No one takes me seriously because I’m ugly. No one takes me seriously because I’m pretty. That’s easy for him to say, but he’s young and I’m old. That’s easy for him to say, but he’s old and I’m young. Sure. If I had tons of money, I’m sure I’d be a success story too. If I had a bunch of kids, I’d be happy and fulfilled too. If I didn’t have a bunch of kids, I’d be happy and fulfilled too. If I had the help and support of a spouse, I’m sure I’d accomplish twice as much as I now do. If I wasn’t burdened with the pressures and responsibilities of a spouse, I’m sure I’d accomplish twice as much as I now do.
The “shrug effect” is dangerous because it can literally be applied to any insight no matter how helpful the information might be. If you don’t want to believe that happiness, success, well-being, and healthy relationships are possible for you, it’s extremely easy to find an excuse.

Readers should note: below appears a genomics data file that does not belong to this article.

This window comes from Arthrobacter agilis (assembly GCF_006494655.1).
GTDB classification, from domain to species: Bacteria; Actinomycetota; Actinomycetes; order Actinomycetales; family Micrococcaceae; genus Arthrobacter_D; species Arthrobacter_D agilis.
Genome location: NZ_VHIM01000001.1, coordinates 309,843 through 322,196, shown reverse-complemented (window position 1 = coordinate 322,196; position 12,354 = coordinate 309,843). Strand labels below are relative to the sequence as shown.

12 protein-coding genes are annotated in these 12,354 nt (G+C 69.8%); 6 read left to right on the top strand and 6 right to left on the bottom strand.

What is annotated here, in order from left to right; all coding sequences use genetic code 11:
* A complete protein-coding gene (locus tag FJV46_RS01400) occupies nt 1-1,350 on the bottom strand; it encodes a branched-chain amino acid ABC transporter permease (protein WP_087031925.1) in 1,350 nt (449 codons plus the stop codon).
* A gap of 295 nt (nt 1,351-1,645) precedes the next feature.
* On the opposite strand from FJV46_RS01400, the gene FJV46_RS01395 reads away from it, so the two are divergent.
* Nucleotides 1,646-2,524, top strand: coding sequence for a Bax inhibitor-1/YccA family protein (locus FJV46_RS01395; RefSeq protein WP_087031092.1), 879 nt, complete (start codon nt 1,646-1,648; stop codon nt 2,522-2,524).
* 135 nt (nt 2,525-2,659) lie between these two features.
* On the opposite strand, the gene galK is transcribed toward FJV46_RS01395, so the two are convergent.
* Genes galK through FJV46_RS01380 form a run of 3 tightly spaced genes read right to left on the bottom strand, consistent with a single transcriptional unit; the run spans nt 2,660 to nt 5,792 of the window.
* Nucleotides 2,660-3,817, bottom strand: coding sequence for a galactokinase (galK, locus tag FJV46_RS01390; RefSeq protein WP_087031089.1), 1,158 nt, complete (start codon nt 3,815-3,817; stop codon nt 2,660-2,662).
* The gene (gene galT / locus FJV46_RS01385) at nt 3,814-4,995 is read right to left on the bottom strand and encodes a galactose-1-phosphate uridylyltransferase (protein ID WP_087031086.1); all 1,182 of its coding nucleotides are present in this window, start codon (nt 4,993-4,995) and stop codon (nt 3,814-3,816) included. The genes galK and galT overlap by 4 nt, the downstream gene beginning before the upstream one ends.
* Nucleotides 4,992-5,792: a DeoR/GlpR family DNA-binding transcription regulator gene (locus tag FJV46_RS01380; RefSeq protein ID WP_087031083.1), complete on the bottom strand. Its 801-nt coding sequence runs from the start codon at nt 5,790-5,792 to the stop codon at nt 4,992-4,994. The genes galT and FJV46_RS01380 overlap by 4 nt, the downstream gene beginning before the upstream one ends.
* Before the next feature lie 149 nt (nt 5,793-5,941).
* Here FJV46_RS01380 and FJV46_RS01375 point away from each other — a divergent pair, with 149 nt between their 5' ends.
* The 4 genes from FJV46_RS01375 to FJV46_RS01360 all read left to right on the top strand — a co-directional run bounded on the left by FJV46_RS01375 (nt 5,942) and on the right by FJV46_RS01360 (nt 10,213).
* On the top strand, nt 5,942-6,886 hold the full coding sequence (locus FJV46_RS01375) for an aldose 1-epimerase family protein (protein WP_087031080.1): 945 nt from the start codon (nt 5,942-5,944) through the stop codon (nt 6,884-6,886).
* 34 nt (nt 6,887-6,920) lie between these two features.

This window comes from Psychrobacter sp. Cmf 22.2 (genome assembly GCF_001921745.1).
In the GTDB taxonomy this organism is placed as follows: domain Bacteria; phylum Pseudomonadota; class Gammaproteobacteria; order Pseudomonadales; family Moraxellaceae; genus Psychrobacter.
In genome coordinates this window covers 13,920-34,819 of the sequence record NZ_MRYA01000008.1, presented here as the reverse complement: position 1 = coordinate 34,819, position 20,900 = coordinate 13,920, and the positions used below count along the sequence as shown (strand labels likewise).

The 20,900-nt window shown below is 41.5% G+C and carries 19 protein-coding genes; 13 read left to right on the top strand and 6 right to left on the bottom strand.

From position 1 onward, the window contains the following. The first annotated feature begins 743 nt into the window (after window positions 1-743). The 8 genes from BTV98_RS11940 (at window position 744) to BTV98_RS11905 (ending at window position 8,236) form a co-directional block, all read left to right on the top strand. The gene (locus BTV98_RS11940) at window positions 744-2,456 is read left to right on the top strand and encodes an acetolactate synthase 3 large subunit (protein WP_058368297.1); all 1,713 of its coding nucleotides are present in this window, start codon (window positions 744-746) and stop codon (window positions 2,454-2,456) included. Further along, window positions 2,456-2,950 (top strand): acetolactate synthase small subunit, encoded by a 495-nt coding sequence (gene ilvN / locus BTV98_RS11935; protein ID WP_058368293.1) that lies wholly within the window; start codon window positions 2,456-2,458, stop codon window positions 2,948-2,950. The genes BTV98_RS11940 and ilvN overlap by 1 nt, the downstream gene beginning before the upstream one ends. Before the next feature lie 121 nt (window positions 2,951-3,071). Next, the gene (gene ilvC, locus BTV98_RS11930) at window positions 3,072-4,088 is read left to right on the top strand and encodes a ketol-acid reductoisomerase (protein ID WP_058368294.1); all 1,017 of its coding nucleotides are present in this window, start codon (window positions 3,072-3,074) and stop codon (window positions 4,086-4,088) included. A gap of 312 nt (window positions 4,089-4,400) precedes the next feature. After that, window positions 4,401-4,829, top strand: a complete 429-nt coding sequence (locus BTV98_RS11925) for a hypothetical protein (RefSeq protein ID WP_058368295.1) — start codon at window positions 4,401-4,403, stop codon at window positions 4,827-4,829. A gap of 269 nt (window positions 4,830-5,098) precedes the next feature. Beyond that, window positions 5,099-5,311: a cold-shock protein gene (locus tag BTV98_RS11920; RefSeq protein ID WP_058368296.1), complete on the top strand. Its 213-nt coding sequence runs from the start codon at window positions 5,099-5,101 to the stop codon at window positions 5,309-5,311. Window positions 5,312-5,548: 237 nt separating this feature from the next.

Just zoom in on the differences and emphasize the hell out of them.
That sounds great, but you don’t know MY spouse.
Advice dismissed. See how easy that is? I didn’t even have to work.
That sounds nice and all, but see I don’t have the same parents, educational background, or personality traits as the person who wrote that book.
Learning session done! No need to roll up my sleeves. I’m unique!
Advice on happiness?
I’m sure you mean well, but I have different genes than you and those genes don’t make it very easy for me to be happy.
That settles it!
Find me an expert with something worth listening to and I will find differences between them and I that could easily be used to negate their advice.
Is he the exact age as me? Is he from the exact place I’m from? Same skin color? Same weight? Did I mention height? Does he have my looks? Is it even a he? Has this person been bullied like me? If so, have they been bullied by the exact kinds of bullies I’ve had to face? Have they had to overcome my obstacles? Did they grow up with my parents and my pressures?
In “How to Conquer Self-sabotage,” Ramit Sethi writes: